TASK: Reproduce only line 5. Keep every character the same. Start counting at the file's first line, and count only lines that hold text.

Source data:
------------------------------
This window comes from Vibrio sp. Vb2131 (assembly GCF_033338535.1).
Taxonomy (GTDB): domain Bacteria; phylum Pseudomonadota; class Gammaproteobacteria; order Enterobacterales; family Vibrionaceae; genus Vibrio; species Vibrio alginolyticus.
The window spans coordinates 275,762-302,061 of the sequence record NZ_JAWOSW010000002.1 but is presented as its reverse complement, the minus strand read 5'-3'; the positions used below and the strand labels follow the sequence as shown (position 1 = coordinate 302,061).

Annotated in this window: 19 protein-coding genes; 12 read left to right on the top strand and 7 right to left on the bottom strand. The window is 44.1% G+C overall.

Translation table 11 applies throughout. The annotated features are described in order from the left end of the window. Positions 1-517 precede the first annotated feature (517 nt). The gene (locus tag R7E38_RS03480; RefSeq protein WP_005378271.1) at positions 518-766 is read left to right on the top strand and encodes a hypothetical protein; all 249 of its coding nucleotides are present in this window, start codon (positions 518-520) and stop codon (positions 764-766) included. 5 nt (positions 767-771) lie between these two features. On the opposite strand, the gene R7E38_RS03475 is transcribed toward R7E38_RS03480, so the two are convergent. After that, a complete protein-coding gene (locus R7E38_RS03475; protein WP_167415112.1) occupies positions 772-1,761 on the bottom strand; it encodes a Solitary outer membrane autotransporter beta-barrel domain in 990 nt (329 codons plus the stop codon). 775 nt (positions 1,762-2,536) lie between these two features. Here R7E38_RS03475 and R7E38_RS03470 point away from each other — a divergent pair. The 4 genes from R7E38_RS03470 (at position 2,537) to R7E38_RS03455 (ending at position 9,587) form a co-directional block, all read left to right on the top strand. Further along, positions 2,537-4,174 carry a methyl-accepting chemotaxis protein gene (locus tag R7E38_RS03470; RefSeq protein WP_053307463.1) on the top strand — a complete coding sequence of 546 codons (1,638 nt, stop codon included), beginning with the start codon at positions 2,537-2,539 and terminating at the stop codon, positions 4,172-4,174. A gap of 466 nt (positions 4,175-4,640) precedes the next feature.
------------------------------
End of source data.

Translation table 11 applies throughout. The annotated features are described in order from the left end of the window. Positions 1-517 precede the first annotated feature (517 nt). The gene (locus tag R7E38_RS03480; RefSeq protein WP_005378271.1) at positions 518-766 is read left to right on the top strand and encodes a hypothetical protein; all 249 of its coding nucleotides are present in this window, start codon (positions 518-520) and stop codon (positions 764-766) included. 5 nt (positions 767-771) lie between these two features. On the opposite strand, the gene R7E38_RS03475 is transcribed toward R7E38_RS03480, so the two are convergent. After that, a complete protein-coding gene (locus R7E38_RS03475; protein WP_167415112.1) occupies positions 772-1,761 on the bottom strand; it encodes a Solitary outer membrane autotransporter beta-barrel domain in 990 nt (329 codons plus the stop codon). 775 nt (positions 1,762-2,536) lie between these two features. Here R7E38_RS03475 and R7E38_RS03470 point away from each other — a divergent pair. The 4 genes from R7E38_RS03470 (at position 2,537) to R7E38_RS03455 (ending at position 9,587) form a co-directional block, all read left to right on the top strand. Further along, positions 2,537-4,174 carry a methyl-accepting chemotaxis protein gene (locus tag R7E38_RS03470; RefSeq protein WP_053307463.1) on the top strand — a complete coding sequence of 546 codons (1,638 nt, stop codon included), beginning with the start codon at positions 2,537-2,539 and terminating at the stop codon, positions 4,172-4,174. A gap of 466 nt (positions 4,175-4,640) precedes the next feature.